Why not just solve for F in terms of C and t. Note C will get in the denominator so will have and also an in there and I think a multiple also.
Your post title was Any help getting me started solving these constants would be appreciated
You've been given that start. Now it's your turn to show some working. It's assumed you're familar with the compound angle formula for expanding sin (x + y) .... (if not, then I don't see why you'd be given a question like this to solve in the first place).
Yes, you'd think after four years of engineering school this sort of thing would be old hat for me but I've never really cared much for doing math for the sake of doing math.
Thanks for the tip on expanding with the sum/difference formulas.
Next question: I can see in the previous that solving for coefficients "a" and "b" would net me coefficient "C", but I'm not exactly sure where that comes from. I mean, I know that sin^2(3t) + cos^2(3t) = 1, but how does asin(3t) + bcos(3t) = Ccos(3t+F) ?? and wouldn't the fact that "F" is in the parenthesis mess it up?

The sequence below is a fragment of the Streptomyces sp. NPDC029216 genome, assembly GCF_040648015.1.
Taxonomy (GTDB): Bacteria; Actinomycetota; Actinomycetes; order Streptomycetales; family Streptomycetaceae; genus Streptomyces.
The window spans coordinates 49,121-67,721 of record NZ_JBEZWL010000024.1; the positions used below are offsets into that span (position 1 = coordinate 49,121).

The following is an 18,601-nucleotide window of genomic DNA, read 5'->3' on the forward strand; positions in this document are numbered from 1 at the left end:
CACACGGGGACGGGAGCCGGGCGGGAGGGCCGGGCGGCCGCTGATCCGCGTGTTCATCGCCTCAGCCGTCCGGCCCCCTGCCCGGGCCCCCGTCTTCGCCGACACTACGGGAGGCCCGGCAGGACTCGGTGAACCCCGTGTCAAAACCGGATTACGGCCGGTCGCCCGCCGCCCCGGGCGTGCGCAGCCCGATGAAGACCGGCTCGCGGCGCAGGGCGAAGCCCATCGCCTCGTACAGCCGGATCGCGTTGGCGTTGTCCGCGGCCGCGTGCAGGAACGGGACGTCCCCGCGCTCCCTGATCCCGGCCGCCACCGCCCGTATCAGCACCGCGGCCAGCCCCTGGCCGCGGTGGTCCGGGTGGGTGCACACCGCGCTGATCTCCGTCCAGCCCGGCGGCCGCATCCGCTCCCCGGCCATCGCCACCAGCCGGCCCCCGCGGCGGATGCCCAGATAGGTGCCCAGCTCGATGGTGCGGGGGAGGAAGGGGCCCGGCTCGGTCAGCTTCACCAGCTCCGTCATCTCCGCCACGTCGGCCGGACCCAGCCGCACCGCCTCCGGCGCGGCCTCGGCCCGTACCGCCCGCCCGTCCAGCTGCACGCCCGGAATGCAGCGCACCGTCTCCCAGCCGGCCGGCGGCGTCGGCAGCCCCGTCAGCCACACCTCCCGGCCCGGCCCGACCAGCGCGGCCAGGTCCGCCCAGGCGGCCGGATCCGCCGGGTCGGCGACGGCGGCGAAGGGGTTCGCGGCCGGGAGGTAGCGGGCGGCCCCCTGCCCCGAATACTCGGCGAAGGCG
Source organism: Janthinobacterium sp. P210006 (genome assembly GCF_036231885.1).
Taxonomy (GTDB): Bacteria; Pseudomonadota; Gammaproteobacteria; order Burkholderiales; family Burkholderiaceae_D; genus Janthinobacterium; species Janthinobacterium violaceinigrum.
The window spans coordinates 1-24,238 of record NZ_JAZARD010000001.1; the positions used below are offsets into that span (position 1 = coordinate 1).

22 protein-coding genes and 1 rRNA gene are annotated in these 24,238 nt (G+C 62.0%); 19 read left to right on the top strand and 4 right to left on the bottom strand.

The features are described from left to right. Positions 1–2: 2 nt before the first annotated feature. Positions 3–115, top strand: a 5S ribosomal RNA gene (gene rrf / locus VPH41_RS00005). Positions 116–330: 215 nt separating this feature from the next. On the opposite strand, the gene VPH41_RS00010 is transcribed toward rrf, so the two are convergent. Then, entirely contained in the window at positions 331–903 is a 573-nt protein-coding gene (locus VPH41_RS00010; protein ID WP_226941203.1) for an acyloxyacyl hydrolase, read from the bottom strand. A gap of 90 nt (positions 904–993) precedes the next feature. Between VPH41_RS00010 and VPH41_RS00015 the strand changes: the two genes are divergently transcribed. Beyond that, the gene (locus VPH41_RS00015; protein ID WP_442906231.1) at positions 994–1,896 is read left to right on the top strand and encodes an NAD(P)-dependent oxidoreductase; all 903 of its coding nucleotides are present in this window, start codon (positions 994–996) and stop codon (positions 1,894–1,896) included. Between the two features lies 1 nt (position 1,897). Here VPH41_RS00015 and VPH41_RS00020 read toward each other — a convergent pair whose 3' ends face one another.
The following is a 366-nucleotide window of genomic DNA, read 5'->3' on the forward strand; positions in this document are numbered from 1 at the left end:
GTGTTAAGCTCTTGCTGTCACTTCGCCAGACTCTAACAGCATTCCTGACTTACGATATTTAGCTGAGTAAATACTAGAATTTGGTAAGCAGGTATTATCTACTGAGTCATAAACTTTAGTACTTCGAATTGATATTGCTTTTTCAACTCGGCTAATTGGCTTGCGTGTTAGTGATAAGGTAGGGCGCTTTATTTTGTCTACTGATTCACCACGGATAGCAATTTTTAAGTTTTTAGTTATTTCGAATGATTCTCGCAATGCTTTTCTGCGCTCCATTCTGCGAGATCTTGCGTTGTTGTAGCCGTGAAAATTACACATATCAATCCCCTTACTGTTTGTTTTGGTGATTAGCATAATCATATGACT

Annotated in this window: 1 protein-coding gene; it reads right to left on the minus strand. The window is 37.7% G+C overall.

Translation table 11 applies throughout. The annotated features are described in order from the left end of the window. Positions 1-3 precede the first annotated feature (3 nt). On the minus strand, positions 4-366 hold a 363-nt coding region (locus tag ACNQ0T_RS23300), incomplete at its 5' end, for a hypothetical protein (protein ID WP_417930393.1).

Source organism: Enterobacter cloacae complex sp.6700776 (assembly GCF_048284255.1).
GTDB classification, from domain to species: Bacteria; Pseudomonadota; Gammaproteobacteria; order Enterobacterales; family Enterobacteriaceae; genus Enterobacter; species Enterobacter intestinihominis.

BTW, you misspelled familar(sic).
Expand the left hand side of the given equation using the compound angle formula. Expand the right hand side using the compound formula. Equate the coefficients of cos(3t) and sin(3t) on each side. Do all this and you will get the following two equations:
.... (1)
.... (2)
After 4 years of engineering school (which I'll assume included the odd maths course along the way) you should be familir with how to solve these two equations simultaneously (which you should carefully check).
Edit: I only just saw your above post but don't have time to review it right now.